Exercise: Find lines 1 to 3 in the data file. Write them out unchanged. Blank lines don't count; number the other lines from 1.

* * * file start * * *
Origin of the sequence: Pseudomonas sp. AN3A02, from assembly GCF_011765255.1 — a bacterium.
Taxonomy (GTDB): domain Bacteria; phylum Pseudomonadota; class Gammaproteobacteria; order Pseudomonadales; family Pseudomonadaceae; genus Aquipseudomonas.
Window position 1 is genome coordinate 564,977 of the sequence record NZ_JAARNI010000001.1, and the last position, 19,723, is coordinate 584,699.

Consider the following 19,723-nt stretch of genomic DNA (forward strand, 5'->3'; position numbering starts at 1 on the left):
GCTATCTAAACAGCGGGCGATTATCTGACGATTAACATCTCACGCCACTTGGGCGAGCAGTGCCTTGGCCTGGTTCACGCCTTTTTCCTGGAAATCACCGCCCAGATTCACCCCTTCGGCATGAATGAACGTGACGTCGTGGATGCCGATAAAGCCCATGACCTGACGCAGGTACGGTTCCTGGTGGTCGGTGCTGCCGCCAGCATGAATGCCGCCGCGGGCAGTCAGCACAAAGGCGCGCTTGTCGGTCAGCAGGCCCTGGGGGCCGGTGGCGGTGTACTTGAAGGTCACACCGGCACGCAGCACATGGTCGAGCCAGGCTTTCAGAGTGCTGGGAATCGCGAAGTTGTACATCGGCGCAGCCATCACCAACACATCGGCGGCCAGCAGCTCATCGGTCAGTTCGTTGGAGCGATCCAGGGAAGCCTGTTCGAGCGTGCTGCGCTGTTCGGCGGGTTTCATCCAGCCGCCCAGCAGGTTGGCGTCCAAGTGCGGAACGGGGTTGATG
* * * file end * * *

Origin of the sequence: Pseudomonas sp. AN3A02, from assembly GCF_011765255.1 — a bacterium.
Taxonomy (GTDB): domain Bacteria; phylum Pseudomonadota; class Gammaproteobacteria; order Pseudomonadales; family Pseudomonadaceae; genus Aquipseudomonas.
Window position 1 is genome coordinate 564,977 of the sequence record NZ_JAARNI010000001.1, and the last position, 19,723, is coordinate 584,699.